Getting in touch with felines’ feelings


Getting in touch with felines’ feelings
Cats may have nine lives, but they have only five personalities, according to a new study.

Cats may have nine lives, but a new study suggests they have only five personalities.

Dr Lauren Finka, of England’s University of Lincoln, came to the conclusion after “interviewing” more than 200 felines and their owners.

Finka gained her PhD studying cat welfare, to be used in shelter and rescue environments where behavioural assessments of cats are often very difficult and must be carried out over relatively short periods.

She suggests that the five categories of cat are Human Cat, Hunter Cat, Cats’ Cat, Cantankerous Cat or Inquisitive Cat.

The personalities are caused by a complex interaction between each cat’s genetics and their experiences during development and in adulthood.


The Human Cat is generally happy to share your home, your life and often your personal space.

It can be identified by its willingness to gently headbutt you.

It likes to make your lap their ‘spot’ and will likely knead you with its paws on a regular basis.

The ideal home for the Human Cat is a vibrant family home with plenty of faces to nuzzle and laps to nap on. If they fit, they’ll sit.

The more human attention and chin scratches, the better for this friendly feline.


While most cats are born with hunting instincts, this character excels at stalking and capturing its prey.

The Hunter Cat can be identified through its interactions with realistic cat toys.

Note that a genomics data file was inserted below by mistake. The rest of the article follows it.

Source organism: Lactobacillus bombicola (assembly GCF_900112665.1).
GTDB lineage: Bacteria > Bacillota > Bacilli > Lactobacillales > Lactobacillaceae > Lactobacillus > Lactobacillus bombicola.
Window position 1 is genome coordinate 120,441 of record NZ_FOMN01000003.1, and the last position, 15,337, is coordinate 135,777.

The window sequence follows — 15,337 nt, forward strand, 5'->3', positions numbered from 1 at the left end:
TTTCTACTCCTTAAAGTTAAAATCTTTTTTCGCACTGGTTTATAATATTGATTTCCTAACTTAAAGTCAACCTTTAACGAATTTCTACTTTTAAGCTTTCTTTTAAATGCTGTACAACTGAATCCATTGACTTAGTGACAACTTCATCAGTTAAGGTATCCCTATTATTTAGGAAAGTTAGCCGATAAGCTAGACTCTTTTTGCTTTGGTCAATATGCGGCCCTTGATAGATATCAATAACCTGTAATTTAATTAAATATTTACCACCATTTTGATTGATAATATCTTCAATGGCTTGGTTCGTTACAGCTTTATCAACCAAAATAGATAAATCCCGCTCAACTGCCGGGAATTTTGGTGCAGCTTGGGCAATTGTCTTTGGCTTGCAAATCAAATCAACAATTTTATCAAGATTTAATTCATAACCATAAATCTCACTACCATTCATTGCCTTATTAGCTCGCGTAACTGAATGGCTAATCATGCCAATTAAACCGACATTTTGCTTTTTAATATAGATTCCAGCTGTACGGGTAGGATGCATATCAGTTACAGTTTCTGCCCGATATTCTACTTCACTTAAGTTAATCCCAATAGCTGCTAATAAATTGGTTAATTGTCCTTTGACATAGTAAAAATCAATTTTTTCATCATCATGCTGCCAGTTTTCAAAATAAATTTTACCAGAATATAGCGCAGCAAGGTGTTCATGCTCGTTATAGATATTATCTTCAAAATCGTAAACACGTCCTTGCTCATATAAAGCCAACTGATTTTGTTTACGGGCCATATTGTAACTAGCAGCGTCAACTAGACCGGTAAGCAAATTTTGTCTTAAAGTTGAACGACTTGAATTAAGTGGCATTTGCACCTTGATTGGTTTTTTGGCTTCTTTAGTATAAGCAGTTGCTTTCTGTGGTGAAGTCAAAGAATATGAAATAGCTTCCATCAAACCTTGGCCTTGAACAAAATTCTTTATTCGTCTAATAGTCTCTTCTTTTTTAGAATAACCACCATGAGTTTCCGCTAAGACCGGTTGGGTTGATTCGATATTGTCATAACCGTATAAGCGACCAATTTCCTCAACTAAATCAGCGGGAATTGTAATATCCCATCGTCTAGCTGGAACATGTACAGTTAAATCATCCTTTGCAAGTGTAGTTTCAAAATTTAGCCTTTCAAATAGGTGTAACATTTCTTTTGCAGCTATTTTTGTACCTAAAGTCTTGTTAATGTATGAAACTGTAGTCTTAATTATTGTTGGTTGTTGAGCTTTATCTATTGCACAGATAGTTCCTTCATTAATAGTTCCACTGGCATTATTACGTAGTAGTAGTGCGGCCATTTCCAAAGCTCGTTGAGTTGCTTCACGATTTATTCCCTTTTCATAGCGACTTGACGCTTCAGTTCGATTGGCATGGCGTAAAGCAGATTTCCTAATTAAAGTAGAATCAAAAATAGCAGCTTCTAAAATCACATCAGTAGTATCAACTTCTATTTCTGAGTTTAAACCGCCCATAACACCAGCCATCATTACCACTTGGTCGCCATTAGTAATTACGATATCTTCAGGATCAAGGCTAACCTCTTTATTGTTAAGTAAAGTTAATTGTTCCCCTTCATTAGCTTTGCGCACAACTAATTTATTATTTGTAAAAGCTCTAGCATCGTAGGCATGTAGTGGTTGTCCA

It will often clasp toys in its teeth while it frantically kicks.

The best environment for this adventurer is a home with plenty of outdoor or rural space.

This will allow it to explore, chase and pounce to its heart’s content, without the worry of urban dangers like busy roads.


As with the Human Cat, the Cat’s Cat has to be nurtured into developing positive relationships with other felines, which can often go against its nature because it sees them as a threat to resources.

The trick is, as with humans, to socialise them when they’re young, exposing them to other cats and kittens.

You can identify a Cat’s Cat through its willingness to play with and groom its furry siblings, touching noses and rubbing up against each other.

A Cat’s Cat may cope better living with other felines, but even well-socialised cats can be choosy about who they share their bed with.

This cat may be perfect for young working couples who can leave their partners-in-crime to run riot throughout the day.


The Cantankerous Cat is more easily frustrated than his counterparts and can be less tolerant to being handled, due to being quite sensitive to touch, their environment and being on high alert.

These felines require more time and effort to make sure they’re comfortable when interacting with humans.

The Cantankerous Cat can be identified by its need for its own space to play, explore independently and preference for regular but less hands-on interactions with humans.

It needs to make the first move when it comes to being handled.


The Inquisitive Cat can be a keen investigator, sniffing around anything and anyone unfamiliar.

But this inquisitiveness is a combination of DNA and exposure to new sights, smells and sounds from a young age.

The Inquisitive Cat can be identified by its eagerness to explore and investigate anything new in its environment.

It could cope well in a home that sees new people coming and going, or even as an office cat.

But be warned: it’ll get into every box, bag, handbag and lap that enters its domain.


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